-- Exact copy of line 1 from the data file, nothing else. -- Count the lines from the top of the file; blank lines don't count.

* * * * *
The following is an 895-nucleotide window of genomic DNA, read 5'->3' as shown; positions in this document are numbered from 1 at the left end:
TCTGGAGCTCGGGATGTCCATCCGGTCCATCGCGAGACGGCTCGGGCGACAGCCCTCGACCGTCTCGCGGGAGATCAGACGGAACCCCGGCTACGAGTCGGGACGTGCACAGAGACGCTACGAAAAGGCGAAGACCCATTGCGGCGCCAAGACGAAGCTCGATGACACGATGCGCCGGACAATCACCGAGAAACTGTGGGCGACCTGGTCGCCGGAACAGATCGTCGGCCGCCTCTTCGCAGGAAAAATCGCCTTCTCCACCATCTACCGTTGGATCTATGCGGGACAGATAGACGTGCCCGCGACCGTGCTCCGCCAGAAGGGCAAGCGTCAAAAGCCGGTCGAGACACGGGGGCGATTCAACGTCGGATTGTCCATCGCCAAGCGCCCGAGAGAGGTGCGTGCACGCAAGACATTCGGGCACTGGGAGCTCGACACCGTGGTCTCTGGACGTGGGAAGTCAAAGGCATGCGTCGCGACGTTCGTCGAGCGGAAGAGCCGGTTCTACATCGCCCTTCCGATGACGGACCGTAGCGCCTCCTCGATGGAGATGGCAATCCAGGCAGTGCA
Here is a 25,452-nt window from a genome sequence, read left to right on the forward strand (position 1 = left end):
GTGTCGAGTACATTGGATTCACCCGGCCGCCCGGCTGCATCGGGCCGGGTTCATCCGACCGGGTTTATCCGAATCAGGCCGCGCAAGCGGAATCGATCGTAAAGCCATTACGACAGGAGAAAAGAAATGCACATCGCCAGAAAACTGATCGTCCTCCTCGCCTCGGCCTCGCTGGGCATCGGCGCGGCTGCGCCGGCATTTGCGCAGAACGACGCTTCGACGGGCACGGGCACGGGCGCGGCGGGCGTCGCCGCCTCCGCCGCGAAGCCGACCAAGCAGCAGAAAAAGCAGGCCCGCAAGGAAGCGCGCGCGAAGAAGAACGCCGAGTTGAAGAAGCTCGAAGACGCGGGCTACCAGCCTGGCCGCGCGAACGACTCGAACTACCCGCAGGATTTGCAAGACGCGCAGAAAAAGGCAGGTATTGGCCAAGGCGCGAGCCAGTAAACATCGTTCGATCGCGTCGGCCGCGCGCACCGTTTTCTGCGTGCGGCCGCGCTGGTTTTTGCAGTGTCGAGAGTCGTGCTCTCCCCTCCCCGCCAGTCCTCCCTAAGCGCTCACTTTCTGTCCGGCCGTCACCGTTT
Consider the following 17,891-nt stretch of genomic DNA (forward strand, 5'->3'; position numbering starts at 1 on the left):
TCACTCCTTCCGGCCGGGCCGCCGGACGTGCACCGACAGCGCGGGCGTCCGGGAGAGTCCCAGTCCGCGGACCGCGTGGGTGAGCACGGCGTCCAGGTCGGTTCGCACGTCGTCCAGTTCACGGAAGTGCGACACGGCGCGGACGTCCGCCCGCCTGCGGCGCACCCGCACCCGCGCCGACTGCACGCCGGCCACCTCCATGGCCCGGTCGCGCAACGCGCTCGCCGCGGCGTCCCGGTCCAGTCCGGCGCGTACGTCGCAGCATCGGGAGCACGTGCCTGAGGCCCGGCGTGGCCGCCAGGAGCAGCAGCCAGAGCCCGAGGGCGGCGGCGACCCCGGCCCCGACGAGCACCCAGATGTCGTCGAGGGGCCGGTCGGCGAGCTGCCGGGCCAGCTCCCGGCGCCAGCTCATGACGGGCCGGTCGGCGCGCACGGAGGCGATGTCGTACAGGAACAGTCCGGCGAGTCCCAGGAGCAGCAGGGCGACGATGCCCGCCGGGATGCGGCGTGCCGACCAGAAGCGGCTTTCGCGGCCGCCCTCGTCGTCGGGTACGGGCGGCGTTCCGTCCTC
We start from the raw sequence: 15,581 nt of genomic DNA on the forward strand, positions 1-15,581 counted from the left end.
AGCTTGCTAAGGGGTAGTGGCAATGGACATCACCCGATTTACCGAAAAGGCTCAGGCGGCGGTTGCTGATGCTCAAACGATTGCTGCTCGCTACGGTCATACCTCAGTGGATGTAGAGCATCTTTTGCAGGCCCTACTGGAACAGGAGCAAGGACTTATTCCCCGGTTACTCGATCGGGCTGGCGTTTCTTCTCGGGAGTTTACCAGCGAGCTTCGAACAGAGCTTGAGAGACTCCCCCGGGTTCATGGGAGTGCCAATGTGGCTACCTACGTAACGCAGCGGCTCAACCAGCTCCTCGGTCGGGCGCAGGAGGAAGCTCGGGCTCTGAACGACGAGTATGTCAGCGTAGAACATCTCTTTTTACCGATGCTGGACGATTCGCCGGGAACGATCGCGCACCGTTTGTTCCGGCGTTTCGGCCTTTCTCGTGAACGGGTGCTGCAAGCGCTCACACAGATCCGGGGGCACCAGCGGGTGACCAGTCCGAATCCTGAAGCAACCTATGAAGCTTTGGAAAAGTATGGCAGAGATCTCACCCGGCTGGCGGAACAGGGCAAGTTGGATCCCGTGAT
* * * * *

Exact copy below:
The following is an 895-nucleotide window of genomic DNA, read 5'->3' as shown; positions in this document are numbered from 1 at the left end: